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## Main Question or Discussion Point

Hello,

although being graduated in physics (but not being an expert on QED) I find myself embarassed in trying to explain in very simple terms how the electrostatic force arise from the exchange of virtual photon. Especially when it comes to actually reduce all calculations to the expected result F = k q^2/ r^2

Myself I fall in the trap of a lot of complexities about series expansions in term of powers of 1/137, etc. etc. but without being able to sum up all of those fine concepts into a simple formula such as:

F = dp/dt

where:

dp = average momentum exchanged / each virtual photon exchange

1/dt = average number of virtual photon exchanged / unit of time

Considering only the static case, and limiting to the first term (i.e.: single photon exchange), and accepting to sacrifice some of the formal rigour, if it could be possible to obtain simple approximated expressions for dp and dt in terms of 1/r^2 and fine structure constant, that would also help a lot when trying to popularise at least the fundamental concepts.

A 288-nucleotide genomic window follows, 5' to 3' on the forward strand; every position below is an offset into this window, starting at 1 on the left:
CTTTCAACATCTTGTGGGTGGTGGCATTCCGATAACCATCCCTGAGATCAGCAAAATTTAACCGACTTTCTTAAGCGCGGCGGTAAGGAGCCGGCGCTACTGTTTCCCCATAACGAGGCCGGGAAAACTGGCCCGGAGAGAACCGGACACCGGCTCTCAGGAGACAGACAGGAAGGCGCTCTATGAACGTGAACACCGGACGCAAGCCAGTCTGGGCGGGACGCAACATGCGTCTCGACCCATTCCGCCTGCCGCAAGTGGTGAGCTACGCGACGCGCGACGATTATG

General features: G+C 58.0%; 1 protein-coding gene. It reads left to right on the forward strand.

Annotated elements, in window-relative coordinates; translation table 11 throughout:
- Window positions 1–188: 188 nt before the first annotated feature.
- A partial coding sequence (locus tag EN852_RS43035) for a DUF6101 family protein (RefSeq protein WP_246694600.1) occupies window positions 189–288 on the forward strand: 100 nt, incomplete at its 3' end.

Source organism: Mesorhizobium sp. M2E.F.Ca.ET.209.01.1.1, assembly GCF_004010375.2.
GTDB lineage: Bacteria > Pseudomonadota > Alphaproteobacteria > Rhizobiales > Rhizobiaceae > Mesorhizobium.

Oddly, all my efforts to find this in text books have failed.

Is somebody interested in helping to derive such simple approximated expressions for dp and dt ?

Thanks for the help

Luca

although being graduated in physics (but not being an expert on QED) I find myself embarassed in trying to explain in very simple terms how the electrostatic force arise from the exchange of virtual photon. Especially when it comes to actually reduce all calculations to the expected result F = k q^2/ r^2

Myself I fall in the trap of a lot of complexities about series expansions in term of powers of 1/137, etc. etc. but without being able to sum up all of those fine concepts into a simple formula such as:

F = dp/dt

where:

dp = average momentum exchanged / each virtual photon exchange

1/dt = average number of virtual photon exchanged / unit of time

Considering only the static case, and limiting to the first term (i.e.: single photon exchange), and accepting to sacrifice some of the formal rigour, if it could be possible to obtain simple approximated expressions for dp and dt in terms of 1/r^2 and fine structure constant, that would also help a lot when trying to popularise at least the fundamental concepts.

Oddly, all my efforts to find this in text books have failed.

Is somebody interested in helping to derive such simple approximated expressions for dp and dt ?

Thanks for the help

Luca